The University of Nebraska has finalized additional cost-reduction strategies identified by the Budget Response Teams as part of a university-wide effort to close a $49 million shortfall. The shortfall is brought on by cuts in state funding combined with the university’s rising costs.
The complete list of 70-plus finalized strategies, along with frequently asked questions and other details about the Budget Response Teams, is available at www.nebraska.edu/BRT.
Strategies include elimination of cell-phone reimbursements, lowering of the maximum vacation accrual, mandated use of a single travel agency, creation of a university-wide printing operation, alignment of campus-based communication and marketing functions, and consolidation of custodial, landscape services and building maintenance and operations, among others. The changes were recommended by teams of subject-matter experts from across and outside the university and then vetted and approved by a steering committee, the NU chancellors and President Hank Bounds.
Taken together, the changes will impact virtually all employees in some way. University leaders have estimated that budget reductions will result in the loss of at least 100 positions, although the university is continuing to look for personnel savings through attrition or other means before reduction-in-force decisions are made.
While acknowledging the difficulty and complexity of making cuts, the university’s leadership praised colleagues who served on the Budget Response Teams for their comprehensive and diligent efforts to reduce operational spending. Their work, which began in January after Bounds convened the teams, will yield $30 million in savings in the next few years, helping NU protect, to the greatest extent possible, its priorities of affordability and academic quality. Bounds and the chancellors are monitoring the state’s fiscal situation closely and have said that additional funding cuts would have a more significant and direct impact on both tuition and academic programs.
“This is tough work – tougher still because budget cuts of the past have left us with little low-hanging fruit,” Bounds said. “Our colleagues have risen to the challenge. We’ve looked under every rock for savings and as a result, we’re in a better position to preserve our momentum going forward.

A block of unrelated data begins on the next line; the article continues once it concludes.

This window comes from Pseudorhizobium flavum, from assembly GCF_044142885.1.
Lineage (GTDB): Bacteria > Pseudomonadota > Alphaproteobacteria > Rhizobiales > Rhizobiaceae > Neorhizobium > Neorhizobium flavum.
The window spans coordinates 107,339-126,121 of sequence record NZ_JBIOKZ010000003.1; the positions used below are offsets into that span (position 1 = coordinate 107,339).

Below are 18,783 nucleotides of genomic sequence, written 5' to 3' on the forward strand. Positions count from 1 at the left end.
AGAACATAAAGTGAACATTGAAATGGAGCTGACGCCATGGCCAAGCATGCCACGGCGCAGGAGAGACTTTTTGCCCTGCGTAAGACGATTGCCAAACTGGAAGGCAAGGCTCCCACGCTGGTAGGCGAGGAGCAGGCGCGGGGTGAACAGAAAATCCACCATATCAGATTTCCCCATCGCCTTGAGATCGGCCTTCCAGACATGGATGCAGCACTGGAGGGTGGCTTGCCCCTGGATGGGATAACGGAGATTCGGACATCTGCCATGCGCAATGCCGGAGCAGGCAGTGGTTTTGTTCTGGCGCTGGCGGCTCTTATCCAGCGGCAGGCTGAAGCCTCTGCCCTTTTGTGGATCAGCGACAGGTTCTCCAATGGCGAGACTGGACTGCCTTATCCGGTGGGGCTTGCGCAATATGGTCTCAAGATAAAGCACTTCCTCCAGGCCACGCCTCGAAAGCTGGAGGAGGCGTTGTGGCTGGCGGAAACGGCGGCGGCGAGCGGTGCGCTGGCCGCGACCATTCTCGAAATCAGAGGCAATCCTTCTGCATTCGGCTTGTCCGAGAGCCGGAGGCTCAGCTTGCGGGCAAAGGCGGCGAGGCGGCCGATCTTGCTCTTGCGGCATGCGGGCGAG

“At the same time, we can’t cut our way to excellence. The University of Nebraska must be a key part of the solution for growing our state out of the current fiscal challenges. We’re going to continue to talk with Nebraskans every chance we get about how we can work together to grow this state’s economy and quality of life.”
Implementation of the Budget Response Team strategies is being led by Dr. Marjorie Kostelnik, past dean of the University of Nebraska-Lincoln’s College of Education and Human Sciences. Kostelnik noted that implementation details for many of the strategies, including how and when they will be put in place, are yet to be determined and finalized. Members of the Budget Response Teams will engage with stakeholders across the university to develop specific implementation plans.
To that end, faculty, staff and students are encouraged to send feedback and questions to firstname.lastname@example.org. Contact information for Budget Response Team chairs is also listed online.
“I’m impressed by how thoughtfully these team members have approached the process of re-imagining our operations for the future,” Kostelnik said. “We have work ahead of us to put these strategies in place, but I feel good about where we’re headed, thanks to the forward thinking of our colleagues who have chosen to see opportunity in this very significant challenge.”
Previously announced changes identified by the Budget Response Teams include consolidation of NU’s facilities, energy, procurement and human resources functions, along with continued integration of the university’s information technology services.
Additional teams in campus safety and parking have been convened to explore opportunities to integrate and save dollars, while teams in research services and institutional research are examining best practices for working more effectively across the campuses.
“These changes will accomplish several goals,” Kostelnik said. “One, they will allow us to capture necessary savings. But they will also help us continue to do the work that Nebraskans expect and deserve: quality education, research and service that moves our state forward.”
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